Does someone know how the maps and screens are coded in Metal Gear ?
I'm working on a game with a similar layout, and I came up with this coding :
- The game area within the screen is 192x192
- Each screen is built on 16x16 blocks
- Each block is coded on one byte in the memory
Thus one screen is coded by 144 bytes in memory.
Is this the way Metal Gear was coded ?
Or did they came with a more efficient way of coding screens ?
Well metal gear has a simple method for loading object data,in specific areas of the rom if you change some bytes then different objects are loaded on screen.Each block is indeed one byte.I remember hacking the game years ago and removing the fences and i could get card 4 at once!
If you use openmsx and dump the contents of vram and view it on screen you will see the 16x16 blocks you mentioned,now each of this block corresponds to one byte.and one room for example could be something like this "AAAAAAAAAAAAAAAABBBBBBBBEEEEEERRRRRRRRR"
with A B and R to be different blocks.
I have done many experiments with this game in the past.
There are many ways to store maps. You could bitbust/plet your whole map with 8x8 blocks even. As there is a lot of repeating data, the compression algorithm will get rid of it. Disadvantage is that you need to unpack the whole map in one go.
Another way would be a kind of script language. A single screen with a fence of 32x8 tiles (of 8x8 pixels) could be stored in 5 bytes:
You could even store it in 4 bytes if you combine y and height into 1 byte. If one stamp of a Metal Gear tank is 8x8 tiles, then a width of 16 and height of 8 would place 2 such tanks next to each other. It would be reasonable to assume that 1 screen could be made out of 10 such objects, then it'd be 10x4 = 40 bytes. And those 40 bytes are raw, perhaps a compression algorithm could strip away another 10 bytes. What you need is of course code that builds such a map based on those 4 bytes but that's not a bad thing to do anyway.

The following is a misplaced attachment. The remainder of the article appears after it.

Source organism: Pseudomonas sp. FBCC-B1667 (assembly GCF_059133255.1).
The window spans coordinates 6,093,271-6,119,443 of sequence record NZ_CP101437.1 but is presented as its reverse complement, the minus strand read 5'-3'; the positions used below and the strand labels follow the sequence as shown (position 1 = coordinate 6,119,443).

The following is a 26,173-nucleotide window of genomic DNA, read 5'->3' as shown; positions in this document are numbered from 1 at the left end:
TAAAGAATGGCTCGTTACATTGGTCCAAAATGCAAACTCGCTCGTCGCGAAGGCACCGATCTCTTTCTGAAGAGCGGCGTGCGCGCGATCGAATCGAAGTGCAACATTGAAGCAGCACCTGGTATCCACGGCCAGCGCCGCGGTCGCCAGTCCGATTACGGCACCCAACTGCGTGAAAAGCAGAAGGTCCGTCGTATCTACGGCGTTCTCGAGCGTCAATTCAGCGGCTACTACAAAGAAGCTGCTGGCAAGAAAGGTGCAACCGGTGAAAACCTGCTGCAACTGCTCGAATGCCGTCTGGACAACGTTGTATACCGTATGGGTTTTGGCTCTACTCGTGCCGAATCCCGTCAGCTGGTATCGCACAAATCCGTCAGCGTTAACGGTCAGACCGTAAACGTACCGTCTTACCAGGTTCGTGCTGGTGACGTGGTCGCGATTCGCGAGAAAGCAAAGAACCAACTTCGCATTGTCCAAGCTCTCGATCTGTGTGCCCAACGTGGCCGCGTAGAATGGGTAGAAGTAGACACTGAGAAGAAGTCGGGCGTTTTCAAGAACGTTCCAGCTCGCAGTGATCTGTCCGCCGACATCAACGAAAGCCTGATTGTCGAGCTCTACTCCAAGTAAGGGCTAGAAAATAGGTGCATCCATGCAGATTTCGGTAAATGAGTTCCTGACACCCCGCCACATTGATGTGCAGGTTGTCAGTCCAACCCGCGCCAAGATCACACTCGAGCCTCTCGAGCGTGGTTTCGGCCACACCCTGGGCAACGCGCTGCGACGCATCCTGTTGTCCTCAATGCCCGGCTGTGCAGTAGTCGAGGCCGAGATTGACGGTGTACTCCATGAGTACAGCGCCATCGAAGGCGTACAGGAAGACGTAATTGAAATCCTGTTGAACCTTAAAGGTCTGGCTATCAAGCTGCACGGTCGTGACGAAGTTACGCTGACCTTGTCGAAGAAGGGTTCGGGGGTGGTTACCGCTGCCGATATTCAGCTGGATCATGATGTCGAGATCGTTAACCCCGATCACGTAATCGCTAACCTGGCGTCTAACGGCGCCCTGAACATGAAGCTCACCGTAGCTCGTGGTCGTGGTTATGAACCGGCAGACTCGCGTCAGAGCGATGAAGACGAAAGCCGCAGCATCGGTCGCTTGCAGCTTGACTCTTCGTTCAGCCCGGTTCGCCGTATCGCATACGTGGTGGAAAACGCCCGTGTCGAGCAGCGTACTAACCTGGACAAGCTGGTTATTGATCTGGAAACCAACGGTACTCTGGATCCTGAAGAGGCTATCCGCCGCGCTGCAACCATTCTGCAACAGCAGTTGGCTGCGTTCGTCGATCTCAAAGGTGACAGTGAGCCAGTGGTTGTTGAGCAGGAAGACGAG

I always use the VRAM to store map data. Probably not the best solution but at least it eats no normal RAM.
yeah, after all, why should that bloody RAM contain the map anyway...
Packing / Unpacking is not the issue ... Of course I can use that trick, but before that I want to develop a simple and efficient method to store screens and maps.
Another way would be a kind of script language.
Perhaps, but I feel that my screens are too complicated (no simple fence there) to be efficiently described by a script langage.
My gaming space is made of rooms. The map itself is described by room numbers in all directions. Let's assume R is the current room number and is stored at the A address in RAM. The room to the north is contained in the A+1 address, the room to the east is contained in the A+2 address ... You get the idea. Knowing that I have also rooms up and down, it means I need 6 bytes per room to describe the map.
Then, when a new room is needed on screen, the new R byte calls for a set of 144 bytes (12x12) describing the room screen by its content of 16x16 pixels blocks. There's even the option of having a specific color palette for each room, loaded when the R room is built on screen.
All that coding mean I can have a maximum of 255 rooms (zero meaning there's no room there), which imply 255x144=30680 bytes of room blocks description. The map itself needs a total space of 255x6+1=1531 bytes. I have also to add the necessary block data, which could run all the way to 256 blocks of 128 bytes (SCREEN5), so to a maximum of 256x128=32768 bytes. So I already have here 32768+30680+1531=64979 bytes !
Yeah, I know, I can always have less rooms, or less blocks to build the rooms
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